By Allen Best
Expect legislation next winter in the Colorado General Assembly that would seek to curb potential speculation in Colorado water. But whether water speculation actually poses a problem remains hotly debated.
A report released Aug. 13 by a state work group charged with studying how to strengthen Colorado anti-water-speculation law identifies eight concepts to thwart possible water hoarding that should be studied further.
One would eliminate or reduce the agricultural tax benefit for lands from which water is removed following a water rights purchase and transfer. Another would fund or create a right of first refusal for the purchase of water rights for long-term irrigation use for public benefit. Still another idea is to establish a maximum rate of water right price increase and impose higher taxes when that is exceeded.
The report delivers no recommendations to legislators.
“This is such a complex and controversial issue that we don’t have a recommendation—and that is OK,” said Joe Frank, general manager of the Lower South Platte Water Conservancy District and one of the 22 work group members. “I think people will have to dig further into this.”
Don Coram, R-Montrose, said he’s dissatisfied with the report and plans to introduce legislation that would broaden the legal definition of those injured by the sale or transfer of water rights. When a farm community loses the water that is the basis for its economy, for instance, it loses its vitality. He wants to broaden the definition of those injured to include those farm communities.
Colorado law from the beginning has sought to stop water speculation and hoarding. It’s founded on the concept that waters of natural streams belong to the people and should be available only to those with actual needs and should not be hoarded by those without legitimate needs.
Court cases in 1979 involving the Vidler Tunnel and another case in 2004 from southeast Colorado further clarified that a water rights buyer had to have clear evidence of beneficial use before a sale could be consummated.
“You can buy a car and put it in your barn and leave it there for 50 years without ever using it. You can’t do that with water,” said Peter Fleming, general counsel for the Colorado River District and another member of the work group.
The new worry, described in the report as “investment water speculation,” was provoked by purchases by non-traditional water buyers. Water export proposals in the San Luis Valley as well as the purchase of large, water-rich ranches in the Grand Valley on the West Slope by investment banks are behind current efforts to strengthen Colorado law.
The state work group spent hours this past year trying to establish what constitutes a non-speculative sale of water and what constitutes an effort to hold, or hoard water, in order to profit off of future shortages.
It’s accepted that there can be profit in the sale of water rights. But how much is too much? And should state government care?
“Some people perceived those businesses to be more concerned with generating a profit based on changes in the market value of water rights than with using the water, and hence described those purchases as ‘speculative,’” says the executive summary of the state’s report.
If that potential financial reward to a speculator hasn’t happened yet, Fleming said, in theory it could.
The report is scheduled to be discussed today, Aug. 25, at the Colorado legislature’s interim Water Resources Review Committee meeting in Steamboat Springs.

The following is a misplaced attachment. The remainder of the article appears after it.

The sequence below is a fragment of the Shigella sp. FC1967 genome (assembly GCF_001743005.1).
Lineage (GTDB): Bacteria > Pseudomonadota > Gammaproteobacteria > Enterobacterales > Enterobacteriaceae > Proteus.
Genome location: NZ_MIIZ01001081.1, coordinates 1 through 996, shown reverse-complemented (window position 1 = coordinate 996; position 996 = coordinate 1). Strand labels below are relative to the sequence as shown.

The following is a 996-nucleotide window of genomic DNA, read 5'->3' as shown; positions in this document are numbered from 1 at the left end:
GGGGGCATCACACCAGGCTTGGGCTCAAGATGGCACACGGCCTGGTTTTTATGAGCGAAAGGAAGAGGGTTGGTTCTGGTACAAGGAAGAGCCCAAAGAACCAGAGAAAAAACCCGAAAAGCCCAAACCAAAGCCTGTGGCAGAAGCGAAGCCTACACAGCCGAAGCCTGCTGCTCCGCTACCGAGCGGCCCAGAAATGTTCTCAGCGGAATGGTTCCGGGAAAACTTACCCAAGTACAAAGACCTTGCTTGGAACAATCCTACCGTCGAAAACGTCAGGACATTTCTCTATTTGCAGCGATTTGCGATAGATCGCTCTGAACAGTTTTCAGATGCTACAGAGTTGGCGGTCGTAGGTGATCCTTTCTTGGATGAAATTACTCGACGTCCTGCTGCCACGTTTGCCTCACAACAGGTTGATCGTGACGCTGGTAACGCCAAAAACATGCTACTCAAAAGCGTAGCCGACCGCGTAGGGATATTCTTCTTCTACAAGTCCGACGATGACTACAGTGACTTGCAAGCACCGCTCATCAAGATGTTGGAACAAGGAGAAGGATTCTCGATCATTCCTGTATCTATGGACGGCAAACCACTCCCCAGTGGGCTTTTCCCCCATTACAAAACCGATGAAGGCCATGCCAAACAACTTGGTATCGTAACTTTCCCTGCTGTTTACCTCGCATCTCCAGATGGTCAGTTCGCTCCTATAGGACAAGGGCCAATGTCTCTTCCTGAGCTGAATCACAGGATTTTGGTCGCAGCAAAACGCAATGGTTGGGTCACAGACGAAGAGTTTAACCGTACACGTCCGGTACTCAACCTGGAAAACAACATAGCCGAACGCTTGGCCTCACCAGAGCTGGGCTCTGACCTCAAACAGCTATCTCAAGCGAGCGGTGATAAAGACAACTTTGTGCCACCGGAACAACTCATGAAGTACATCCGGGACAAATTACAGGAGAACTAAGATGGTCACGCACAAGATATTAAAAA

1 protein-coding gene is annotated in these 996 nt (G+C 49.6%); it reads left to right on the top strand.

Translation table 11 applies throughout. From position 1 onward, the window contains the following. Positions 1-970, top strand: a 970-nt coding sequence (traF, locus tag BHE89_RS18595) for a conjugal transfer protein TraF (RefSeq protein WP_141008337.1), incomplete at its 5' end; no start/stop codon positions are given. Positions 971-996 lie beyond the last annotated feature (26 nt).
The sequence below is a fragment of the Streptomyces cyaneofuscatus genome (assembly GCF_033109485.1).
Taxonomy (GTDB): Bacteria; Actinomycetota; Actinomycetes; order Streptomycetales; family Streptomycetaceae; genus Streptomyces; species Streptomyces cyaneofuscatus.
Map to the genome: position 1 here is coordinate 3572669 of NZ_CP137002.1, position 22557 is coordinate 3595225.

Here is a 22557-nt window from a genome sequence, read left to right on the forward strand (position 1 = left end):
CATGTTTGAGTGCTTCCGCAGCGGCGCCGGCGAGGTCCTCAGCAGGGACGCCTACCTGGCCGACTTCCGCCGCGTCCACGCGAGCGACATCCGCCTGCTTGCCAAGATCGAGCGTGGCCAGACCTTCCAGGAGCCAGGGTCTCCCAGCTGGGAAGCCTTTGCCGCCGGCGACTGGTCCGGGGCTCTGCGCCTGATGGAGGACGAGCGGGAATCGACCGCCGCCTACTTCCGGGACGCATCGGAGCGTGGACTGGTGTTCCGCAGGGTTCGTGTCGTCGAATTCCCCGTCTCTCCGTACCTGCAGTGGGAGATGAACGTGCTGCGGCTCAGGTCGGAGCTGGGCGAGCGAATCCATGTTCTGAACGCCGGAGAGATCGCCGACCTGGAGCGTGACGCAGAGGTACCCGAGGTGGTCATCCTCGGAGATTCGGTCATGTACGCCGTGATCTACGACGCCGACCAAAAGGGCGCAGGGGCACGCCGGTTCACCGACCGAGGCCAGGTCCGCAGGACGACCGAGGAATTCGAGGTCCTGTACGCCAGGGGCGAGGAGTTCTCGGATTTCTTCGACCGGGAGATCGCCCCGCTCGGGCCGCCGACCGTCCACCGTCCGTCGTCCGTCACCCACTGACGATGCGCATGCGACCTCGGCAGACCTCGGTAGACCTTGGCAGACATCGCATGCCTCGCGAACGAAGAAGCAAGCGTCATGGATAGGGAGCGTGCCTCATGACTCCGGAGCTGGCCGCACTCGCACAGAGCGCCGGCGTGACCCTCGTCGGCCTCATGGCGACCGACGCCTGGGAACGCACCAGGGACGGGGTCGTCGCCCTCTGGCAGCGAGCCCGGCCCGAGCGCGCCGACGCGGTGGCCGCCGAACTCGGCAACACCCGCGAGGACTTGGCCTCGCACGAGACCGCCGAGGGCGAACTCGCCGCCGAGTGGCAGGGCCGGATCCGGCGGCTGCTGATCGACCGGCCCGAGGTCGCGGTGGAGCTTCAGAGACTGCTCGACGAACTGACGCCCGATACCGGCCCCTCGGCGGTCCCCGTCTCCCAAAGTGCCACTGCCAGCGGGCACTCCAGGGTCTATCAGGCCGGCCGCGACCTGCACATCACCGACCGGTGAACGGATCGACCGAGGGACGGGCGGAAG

Coram sponsored the 2020 bill that resulted in formation of the anti-speculation work group. After reading the 66-page report, Coram said he doesn’t intend to interfere with the right of a farmer to sell their water.
But he said the potential for speculation is real and growing.
Most of the attention in Colorado’s discussion has been focused on the Grand Valley. There, New York-based Water Asset Management owns 2,300 irrigated acres and 2,800 acres, according to James Eklund, the founder and chief executive of Eklund Hanlon, a Denver-based legal firm representing the company. Eklund is former director of the Colorado Water Conservation Board.
Coram and Eklund both have Western Slope roots in agriculture, and both believe the state report comes up short. “It was a gigantic waste of time,” said Eklund. He describes the worries about speculation as a “manufactured crisis.”
“We have been seeking ways to devalue people’s water rights. That’s what I read in the 66 pages,” he said. And the narrative that triggered their deliberations was a false one that relies upon a fear of outsiders, “people who don’t look like us or talk like us, who aren’t from around here.”
Alexandra Davis, also a work group member, said water should be treated differently than other common items. “We are talking about a critical resource, something everybody needs. It’s not like oil and gas. It’s not like gold. It’s not like steak because there are different types of food,” said Davis, deputy director of water resources for Aurora Water.
Farmers and ranchers want to ensure they can realize price gains on water, just as home buyers hope to see appreciation in their investment. But there is a difference between house-flipping and flipping water rights.
“Poor people need it, rich people need it, fish need it, farmers need it, and we need for farmers to have it to grow our food,” said Davis. “There is something different about water because it’s a critical resource.”
If left entirely to market mechanisms, she said, that leave the possibility that a critical resource can be cornered by those of greatest wealth, “because it’s water, that’s unacceptable.”
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